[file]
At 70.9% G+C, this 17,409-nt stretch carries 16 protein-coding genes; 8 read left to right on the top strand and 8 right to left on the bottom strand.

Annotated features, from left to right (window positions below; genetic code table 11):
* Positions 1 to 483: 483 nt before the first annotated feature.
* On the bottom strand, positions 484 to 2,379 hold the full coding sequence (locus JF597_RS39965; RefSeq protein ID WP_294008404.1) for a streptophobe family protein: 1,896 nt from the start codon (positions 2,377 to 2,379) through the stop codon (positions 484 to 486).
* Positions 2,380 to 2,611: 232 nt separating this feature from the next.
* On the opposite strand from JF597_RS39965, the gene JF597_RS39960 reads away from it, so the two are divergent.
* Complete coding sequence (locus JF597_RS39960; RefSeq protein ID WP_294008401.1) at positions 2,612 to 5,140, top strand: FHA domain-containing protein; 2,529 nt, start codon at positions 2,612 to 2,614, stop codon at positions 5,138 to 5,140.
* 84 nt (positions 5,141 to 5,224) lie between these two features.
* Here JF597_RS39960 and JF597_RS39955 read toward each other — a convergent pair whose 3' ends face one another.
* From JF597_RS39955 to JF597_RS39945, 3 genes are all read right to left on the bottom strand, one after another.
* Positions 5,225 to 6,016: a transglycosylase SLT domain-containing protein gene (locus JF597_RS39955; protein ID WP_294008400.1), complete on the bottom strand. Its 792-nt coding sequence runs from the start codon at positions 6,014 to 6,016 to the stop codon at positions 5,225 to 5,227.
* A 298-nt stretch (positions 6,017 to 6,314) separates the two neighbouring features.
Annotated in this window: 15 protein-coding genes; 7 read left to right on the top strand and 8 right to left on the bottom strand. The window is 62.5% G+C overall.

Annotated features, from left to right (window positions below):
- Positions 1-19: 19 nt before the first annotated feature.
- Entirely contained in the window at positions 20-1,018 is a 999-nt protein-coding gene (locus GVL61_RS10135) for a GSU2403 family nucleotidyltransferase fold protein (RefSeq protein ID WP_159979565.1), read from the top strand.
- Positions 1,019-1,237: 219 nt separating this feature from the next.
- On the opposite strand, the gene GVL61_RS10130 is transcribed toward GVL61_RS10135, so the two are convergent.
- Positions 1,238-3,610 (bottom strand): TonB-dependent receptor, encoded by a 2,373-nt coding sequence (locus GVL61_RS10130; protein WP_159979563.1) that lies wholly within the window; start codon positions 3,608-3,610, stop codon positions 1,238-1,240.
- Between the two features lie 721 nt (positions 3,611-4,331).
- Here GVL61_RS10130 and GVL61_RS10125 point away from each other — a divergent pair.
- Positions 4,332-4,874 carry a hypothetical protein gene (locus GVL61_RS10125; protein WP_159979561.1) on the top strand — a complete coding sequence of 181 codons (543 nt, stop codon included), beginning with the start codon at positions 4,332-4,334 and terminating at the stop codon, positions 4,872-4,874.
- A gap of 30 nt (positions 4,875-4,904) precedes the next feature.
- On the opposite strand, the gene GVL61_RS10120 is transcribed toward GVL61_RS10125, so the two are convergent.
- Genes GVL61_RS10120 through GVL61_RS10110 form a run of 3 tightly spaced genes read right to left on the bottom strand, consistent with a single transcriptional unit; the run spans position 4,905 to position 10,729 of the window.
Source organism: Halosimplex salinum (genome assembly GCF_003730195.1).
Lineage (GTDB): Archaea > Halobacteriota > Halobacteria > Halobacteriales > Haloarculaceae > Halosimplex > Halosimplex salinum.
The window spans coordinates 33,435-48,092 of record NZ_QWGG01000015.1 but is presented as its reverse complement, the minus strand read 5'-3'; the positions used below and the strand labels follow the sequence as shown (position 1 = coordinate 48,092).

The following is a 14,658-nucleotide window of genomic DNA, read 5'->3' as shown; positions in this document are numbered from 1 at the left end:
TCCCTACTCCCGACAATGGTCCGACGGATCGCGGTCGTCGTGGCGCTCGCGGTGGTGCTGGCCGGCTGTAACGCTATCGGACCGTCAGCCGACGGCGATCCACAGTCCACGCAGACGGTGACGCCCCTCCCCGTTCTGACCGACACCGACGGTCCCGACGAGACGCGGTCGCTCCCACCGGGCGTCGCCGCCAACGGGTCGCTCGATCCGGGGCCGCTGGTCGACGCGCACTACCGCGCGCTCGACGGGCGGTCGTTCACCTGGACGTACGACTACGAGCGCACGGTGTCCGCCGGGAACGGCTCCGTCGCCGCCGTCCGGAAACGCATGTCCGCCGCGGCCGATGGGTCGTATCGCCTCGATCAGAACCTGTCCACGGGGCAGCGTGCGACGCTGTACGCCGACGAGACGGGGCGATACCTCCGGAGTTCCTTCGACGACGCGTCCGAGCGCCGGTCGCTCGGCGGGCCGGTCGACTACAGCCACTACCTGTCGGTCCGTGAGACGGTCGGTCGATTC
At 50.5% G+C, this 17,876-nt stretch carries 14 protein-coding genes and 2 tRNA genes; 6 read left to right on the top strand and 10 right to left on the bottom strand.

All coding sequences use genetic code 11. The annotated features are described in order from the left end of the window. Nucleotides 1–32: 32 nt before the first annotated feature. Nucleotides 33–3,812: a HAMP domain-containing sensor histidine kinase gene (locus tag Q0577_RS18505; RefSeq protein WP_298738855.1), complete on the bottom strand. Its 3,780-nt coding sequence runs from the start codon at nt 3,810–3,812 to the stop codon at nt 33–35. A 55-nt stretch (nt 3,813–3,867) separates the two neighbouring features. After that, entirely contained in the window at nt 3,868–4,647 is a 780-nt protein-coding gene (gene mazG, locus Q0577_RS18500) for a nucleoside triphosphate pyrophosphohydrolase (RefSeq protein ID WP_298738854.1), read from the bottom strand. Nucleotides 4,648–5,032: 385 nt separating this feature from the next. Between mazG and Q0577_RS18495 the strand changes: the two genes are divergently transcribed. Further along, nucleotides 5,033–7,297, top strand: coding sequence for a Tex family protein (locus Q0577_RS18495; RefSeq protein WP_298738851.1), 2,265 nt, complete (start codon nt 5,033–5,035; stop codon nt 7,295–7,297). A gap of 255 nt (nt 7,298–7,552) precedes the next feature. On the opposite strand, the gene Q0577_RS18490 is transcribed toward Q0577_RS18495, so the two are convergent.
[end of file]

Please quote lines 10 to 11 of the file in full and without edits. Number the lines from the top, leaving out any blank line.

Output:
* From JF597_RS39955 to JF597_RS39945, 3 genes are all read right to left on the bottom strand, one after another.
* Positions 5,225 to 6,016: a transglycosylase SLT domain-containing protein gene (locus JF597_RS39955; protein ID WP_294008400.1), complete on the bottom strand. Its 792-nt coding sequence runs from the start codon at positions 6,014 to 6,016 to the stop codon at positions 5,225 to 5,227.